The Detroit Lions are one of four teams to have two first-round picks in the 2023 NFL Draft, thanks to the Matthew Stafford trade with the Los Angeles Rams that landed the franchise a quality starting quarterback in Jared Goff and two first-round picks over the last two years.
Thanks to the Rams having a disastrous 2022 season, the Lions were rewarded with the No. 6 overall pick in the draft -- in addition to their own pick at No. 18. Detroit is coming off a surprising 9-8 season, falling a tiebreaker short of advancing to the postseason in Dan Campbell's second season as head coach.
The Lions have a capable quarterback in Goff, so where do they go from here? Do they hope a franchise quarterback who can be Goff's successor falls to No. 6, or pull the trigger and trade up? With good defensive players on the board, do the Lions stand pat at that spot or trade down and stockpile more picks for future drafts?
There's a golden opportunity for the Lions to add to an already talented roster and compete for the NFC North title in 2023. These manufactured trades (both up and down from No. 6 and No. 18) could get the Lions in a position to be an NFC contender sooner rather than later.
Lions 2023 draft picks
- No. 6 (1st round)
- No. 18 (1st round)
- No. 48 (2nd round)
- No. 55 (2nd round)
- No. 81 (3rd round)
- No. 152 (5th round)
- No. 159 (5th round)
- No. 183 (6th round)
- No. 194 (6th round)
Trade down from No. 6 pick with Falcons
- Lions trade: No. 6 pick (1st round), No. 152 pick (5th round)
- Falcons trade: No. 8 pick (1st round), No. 113 pick (4th round)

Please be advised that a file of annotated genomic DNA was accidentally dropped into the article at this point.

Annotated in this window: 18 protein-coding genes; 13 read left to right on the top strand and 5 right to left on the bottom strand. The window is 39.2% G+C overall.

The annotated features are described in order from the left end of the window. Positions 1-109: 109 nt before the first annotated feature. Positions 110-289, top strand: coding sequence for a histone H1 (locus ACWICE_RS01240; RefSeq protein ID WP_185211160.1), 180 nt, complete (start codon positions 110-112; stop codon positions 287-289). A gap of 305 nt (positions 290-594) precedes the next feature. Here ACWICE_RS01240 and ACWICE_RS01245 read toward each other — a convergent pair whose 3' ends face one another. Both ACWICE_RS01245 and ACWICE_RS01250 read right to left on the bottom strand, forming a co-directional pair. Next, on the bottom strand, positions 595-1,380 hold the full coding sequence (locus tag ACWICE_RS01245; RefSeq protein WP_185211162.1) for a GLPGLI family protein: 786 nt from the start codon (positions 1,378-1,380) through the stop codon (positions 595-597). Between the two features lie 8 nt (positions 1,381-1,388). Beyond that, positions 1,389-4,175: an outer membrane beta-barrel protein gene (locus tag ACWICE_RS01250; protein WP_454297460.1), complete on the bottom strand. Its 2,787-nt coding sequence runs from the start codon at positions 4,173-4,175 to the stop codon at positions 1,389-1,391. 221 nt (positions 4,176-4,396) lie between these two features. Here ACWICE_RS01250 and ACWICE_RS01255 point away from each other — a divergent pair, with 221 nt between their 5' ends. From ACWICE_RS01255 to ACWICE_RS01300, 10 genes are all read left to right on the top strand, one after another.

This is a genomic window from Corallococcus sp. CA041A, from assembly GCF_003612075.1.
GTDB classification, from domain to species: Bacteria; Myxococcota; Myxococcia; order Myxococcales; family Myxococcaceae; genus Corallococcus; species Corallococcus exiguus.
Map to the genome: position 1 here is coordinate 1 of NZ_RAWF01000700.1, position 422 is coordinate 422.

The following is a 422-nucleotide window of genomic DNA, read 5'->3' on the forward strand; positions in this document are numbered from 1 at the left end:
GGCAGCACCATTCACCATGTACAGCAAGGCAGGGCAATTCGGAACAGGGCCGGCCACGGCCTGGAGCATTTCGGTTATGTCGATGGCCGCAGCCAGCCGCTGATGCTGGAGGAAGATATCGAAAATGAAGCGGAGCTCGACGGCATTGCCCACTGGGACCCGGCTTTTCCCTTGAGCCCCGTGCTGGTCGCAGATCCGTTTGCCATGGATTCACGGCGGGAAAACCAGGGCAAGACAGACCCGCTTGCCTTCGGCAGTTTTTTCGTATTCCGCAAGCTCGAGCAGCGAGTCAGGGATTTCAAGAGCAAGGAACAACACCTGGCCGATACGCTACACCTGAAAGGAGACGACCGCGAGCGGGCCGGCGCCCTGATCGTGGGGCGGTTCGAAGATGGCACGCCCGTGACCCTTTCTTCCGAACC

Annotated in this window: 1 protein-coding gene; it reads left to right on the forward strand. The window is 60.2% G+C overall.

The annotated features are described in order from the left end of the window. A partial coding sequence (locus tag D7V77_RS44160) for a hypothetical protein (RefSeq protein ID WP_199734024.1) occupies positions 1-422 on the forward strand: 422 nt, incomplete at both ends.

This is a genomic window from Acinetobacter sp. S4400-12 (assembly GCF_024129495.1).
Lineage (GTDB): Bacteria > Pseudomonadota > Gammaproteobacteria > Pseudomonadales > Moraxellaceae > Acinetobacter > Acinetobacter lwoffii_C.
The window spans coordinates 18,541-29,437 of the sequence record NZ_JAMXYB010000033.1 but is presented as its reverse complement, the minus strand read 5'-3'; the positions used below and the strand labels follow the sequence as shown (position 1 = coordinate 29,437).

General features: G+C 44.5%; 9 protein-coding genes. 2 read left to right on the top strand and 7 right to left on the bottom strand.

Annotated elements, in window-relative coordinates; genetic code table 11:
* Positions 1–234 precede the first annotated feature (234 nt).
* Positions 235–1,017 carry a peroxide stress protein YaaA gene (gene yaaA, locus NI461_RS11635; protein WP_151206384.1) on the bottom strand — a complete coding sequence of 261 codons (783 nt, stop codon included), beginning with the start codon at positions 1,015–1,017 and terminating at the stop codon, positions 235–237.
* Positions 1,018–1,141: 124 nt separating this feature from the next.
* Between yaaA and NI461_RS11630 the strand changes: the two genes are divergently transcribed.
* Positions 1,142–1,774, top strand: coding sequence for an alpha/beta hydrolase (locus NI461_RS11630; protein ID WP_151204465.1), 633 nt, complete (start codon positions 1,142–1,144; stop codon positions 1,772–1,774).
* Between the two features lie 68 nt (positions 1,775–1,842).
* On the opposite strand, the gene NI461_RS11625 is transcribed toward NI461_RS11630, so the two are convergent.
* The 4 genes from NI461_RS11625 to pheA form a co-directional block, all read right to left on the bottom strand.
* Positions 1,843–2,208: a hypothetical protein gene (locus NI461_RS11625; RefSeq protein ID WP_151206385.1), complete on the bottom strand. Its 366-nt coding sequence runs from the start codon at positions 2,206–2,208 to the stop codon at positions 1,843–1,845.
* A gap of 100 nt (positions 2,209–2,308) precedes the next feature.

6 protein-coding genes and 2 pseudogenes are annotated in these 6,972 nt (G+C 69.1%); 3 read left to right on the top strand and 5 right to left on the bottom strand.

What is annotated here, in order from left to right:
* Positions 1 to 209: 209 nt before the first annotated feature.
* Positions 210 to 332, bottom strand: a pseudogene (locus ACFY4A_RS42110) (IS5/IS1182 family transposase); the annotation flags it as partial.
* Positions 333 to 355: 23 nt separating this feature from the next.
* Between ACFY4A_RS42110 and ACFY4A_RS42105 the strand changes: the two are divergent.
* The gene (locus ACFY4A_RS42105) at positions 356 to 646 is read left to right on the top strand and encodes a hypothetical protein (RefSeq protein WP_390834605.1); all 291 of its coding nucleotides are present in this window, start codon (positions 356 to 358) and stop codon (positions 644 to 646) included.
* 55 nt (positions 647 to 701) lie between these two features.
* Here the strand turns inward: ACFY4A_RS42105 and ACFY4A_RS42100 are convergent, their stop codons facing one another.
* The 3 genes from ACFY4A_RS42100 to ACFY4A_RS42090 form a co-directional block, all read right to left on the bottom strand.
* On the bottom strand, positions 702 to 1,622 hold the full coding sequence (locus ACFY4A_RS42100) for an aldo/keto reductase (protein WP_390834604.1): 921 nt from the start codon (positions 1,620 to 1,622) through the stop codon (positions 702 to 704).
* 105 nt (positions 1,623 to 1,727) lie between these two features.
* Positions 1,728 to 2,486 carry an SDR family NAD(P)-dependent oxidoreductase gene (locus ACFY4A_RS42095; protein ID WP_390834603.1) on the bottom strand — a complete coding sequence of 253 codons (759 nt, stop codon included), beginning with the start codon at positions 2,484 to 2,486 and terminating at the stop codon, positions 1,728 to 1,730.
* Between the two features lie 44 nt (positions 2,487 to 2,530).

Detroit decides to move back from No. 6, but not very far as the Falcons find a defensive prospect they are aggressive with in moving up a couple spots for, and part ways with the eighth pick in the fourth round in the process. The Lions don't have a fourth-round pick in this year's draft, but have multiple fifth-round picks so they can afford to part ways with one of them.
The Lions still have two first-round picks (No. 8 and No. 18), both their second-round picks (No. 48 and No. 55) and now have a high fourth-round pick (No. 113) to go with their third-round pick (No. 81). Having six of the first 113 picks isn't bad at all.
Where do the Lions lean at No. 8? Cornerback could significantly be in play with Christian Gonzalez and Devon Witherspoon with the trade down to No. 8, a player to develop behind Emmanuel Moseley and Cameron Sutton. Offensive lineman Peter Skoronski could be in play, too.
Trade up from No. 6 pick with Cardinals
- Lions trade: No. 6 pick (1st round), No. 81 pick (3rd round), No. 183 pick (6th round)
- Cardinals trade: No. 3 pick (1st round), No. 105 pick (4th round)
The Lions could significantly use an edge rusher to pair with Aidan Hutchinson in the draft. Why not load up at the position and get the opportunity to select Will Anderson at No. 3 overall -- knowing the Cardinals are shopping that pick.
Arizona would have better offers, but getting another third-round pick to move down three spots is intriguing. The Cardinals would have three third-round picks (No. 66, No. 81, and No. 96) while the Lions part ways with their third and their top pick in the sixth round (which is essentially a gift for the Cardinals) to move up three spots. The top two picks are going to be quarterbacks, so move up and draft Anderson.